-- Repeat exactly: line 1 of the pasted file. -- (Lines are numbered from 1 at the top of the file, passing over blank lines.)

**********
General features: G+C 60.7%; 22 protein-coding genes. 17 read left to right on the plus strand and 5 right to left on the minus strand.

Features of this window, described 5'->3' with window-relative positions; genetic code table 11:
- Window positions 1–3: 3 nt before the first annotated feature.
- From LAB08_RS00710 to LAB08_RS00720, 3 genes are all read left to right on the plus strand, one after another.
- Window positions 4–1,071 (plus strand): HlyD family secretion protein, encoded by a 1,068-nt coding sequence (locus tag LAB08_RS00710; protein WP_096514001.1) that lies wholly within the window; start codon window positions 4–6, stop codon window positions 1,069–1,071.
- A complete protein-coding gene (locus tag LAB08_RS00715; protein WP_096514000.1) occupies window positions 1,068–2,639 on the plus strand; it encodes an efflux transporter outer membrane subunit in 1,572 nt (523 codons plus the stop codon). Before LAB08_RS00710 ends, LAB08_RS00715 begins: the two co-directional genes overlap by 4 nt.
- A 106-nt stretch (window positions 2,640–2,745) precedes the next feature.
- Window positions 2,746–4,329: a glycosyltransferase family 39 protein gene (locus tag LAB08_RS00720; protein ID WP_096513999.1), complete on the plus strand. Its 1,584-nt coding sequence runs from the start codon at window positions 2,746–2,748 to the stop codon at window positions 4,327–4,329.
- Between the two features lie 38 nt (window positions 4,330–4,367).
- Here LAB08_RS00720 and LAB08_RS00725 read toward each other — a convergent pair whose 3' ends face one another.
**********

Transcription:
General features: G+C 60.7%; 22 protein-coding genes. 17 read left to right on the plus strand and 5 right to left on the minus strand.